By Rebecca H. Allen, MD, MPH
Assistant Professor, Department of Obstetrics and Gynecology, Warren Alpert Medical School of Brown University, Women and Infants Hospital, Providence, RI
Dr. Allen reports she is a Nexplanon trainer for Merck, a Liletta trainer for Actavis, and on the advisory board for Bayer, Actavis, and Vermillion.
Synopsis: In this prospective cohort study, women with vulvar lichen sclerosus who were compliant with preventive topical corticosteroids were significantly less likely to develop vulvar intraepithelial neoplasia and squamous cell carcinoma than women who were partially compliant with therapy.
Source: Lee A, et al. Long-term management of adult vulvar lichen sclerosus: A prospective cohort study of 507 women. JAMA Dermatol Published online June 12, 2015.
This is an Australian prospective cohort study of 507 adult women with biopsy-proven vulvar lichen sclerosus from January 2008 to September 2014 in a single practice. The cohort was divided into two groups based on self-report of compliance: compliant (followed treatment instructions most or all of the time) and partially compliant (followed treatment instructions some or a little of the time or not at all). All women had to have at least 2 years of follow-up, and follow-up occurred every 3 to 6 months for the first 2 years, then annually thereafter. Data recorded included age, ethnicity, menopausal status, symptoms, clinical features, severity of disease, and adverse effects. Initial treatment regimens were determined based on severity of hyperkeratosis:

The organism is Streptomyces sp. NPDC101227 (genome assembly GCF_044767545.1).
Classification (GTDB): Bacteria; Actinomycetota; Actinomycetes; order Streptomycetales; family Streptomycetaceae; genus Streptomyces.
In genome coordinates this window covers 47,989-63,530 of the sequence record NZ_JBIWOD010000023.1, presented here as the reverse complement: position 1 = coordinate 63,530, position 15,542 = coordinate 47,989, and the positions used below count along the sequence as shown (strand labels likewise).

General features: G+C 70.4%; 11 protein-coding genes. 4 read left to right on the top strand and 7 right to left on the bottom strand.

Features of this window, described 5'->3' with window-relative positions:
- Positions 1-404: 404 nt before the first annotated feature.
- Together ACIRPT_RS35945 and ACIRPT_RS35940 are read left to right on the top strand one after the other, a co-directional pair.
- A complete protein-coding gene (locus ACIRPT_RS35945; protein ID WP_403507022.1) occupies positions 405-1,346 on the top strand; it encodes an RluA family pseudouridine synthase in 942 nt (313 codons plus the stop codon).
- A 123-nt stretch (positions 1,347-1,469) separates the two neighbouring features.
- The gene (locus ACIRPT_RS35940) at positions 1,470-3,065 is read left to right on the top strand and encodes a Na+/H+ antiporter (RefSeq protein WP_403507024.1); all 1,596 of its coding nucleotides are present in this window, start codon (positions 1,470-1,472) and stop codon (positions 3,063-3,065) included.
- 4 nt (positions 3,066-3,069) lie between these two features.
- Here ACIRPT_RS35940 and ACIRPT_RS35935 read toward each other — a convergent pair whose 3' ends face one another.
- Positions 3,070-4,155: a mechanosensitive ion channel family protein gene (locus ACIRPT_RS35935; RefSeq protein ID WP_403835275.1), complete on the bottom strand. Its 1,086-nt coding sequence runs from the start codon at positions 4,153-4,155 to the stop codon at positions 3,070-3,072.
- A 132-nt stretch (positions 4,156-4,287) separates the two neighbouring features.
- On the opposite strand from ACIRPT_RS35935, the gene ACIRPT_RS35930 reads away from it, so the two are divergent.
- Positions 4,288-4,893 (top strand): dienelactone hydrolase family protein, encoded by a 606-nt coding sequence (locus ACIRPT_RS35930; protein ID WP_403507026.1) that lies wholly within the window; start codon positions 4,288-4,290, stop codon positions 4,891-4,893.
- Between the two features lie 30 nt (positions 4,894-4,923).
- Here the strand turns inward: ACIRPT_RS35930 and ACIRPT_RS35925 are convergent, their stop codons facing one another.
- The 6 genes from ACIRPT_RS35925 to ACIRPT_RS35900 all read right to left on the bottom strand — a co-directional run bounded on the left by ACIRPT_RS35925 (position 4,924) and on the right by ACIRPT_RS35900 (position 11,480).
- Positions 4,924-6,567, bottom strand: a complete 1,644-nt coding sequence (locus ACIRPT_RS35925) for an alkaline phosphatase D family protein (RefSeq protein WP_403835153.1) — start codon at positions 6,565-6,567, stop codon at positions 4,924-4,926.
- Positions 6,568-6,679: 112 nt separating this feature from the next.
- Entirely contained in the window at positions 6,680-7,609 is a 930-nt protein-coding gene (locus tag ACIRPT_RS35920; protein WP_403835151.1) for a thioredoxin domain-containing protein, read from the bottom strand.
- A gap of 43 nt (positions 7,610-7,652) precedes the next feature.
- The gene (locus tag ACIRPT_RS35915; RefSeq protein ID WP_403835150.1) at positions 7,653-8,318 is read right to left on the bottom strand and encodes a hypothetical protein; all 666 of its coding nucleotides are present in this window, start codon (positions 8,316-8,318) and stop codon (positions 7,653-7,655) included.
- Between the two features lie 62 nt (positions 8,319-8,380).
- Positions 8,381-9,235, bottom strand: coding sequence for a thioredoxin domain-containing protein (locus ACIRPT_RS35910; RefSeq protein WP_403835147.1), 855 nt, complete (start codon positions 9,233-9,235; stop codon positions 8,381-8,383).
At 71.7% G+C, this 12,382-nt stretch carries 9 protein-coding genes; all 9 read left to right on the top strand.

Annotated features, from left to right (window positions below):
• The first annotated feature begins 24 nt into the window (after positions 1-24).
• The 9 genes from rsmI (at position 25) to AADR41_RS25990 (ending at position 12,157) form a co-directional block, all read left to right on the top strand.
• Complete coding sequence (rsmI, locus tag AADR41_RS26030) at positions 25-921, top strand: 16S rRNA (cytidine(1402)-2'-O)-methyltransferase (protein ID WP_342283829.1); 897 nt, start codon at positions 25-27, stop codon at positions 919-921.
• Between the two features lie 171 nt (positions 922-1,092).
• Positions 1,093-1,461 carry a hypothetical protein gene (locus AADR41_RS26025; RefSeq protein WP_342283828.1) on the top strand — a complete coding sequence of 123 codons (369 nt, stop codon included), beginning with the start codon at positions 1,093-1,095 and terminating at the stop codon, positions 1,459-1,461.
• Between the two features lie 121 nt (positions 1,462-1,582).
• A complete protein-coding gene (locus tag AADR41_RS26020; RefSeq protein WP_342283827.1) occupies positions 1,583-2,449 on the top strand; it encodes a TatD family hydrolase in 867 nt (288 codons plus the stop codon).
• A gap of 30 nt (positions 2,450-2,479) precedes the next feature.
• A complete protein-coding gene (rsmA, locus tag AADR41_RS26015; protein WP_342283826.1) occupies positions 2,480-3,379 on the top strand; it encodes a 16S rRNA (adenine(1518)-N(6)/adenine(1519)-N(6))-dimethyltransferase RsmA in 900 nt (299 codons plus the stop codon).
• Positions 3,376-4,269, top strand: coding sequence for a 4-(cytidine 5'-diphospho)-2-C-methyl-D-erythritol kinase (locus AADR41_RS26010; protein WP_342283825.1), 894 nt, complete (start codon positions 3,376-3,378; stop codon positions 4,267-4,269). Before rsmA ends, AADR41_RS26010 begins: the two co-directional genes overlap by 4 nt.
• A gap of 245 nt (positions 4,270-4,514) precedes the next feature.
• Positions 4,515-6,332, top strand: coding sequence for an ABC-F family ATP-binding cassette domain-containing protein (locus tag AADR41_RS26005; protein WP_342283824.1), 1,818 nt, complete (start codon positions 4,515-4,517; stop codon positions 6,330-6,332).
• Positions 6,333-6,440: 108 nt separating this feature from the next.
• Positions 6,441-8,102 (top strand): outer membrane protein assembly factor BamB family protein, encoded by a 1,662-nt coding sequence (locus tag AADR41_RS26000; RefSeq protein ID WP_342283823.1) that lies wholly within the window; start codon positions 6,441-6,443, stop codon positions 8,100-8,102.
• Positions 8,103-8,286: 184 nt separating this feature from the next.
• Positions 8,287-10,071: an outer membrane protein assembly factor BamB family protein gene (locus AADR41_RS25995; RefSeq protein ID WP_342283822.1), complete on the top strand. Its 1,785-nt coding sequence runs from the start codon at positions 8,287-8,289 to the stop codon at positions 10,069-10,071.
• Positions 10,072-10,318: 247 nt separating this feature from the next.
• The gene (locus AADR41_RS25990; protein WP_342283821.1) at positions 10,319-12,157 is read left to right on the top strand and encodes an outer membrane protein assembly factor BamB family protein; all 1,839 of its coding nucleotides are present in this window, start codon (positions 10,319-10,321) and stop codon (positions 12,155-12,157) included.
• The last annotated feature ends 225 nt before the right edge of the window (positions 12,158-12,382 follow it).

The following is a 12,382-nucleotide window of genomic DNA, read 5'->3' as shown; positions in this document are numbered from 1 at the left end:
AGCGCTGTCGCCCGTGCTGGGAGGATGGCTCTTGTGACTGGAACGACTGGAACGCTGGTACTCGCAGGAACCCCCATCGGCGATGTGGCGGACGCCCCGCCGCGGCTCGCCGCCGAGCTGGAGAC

- Very mild: 1% hydrocortisone ointment
- Mild: 0.1% methylprednisolone aceponate ointment
- Moderate: 0.05% betamethasone dipropionate ointment
- Severe: 0.05% betamethasone dipropionate ointment
- Very severe: 0.05% clobetasol propionate ointment
Once the vulvar skin had returned to normal color and texture and symptoms were alleviated, long-term preventive management was initiated with a gradual reduction in topical corticosteroid potency. However, women were instructed to use the ointment at least three times a week for maintenance, whether or not they were having symptoms.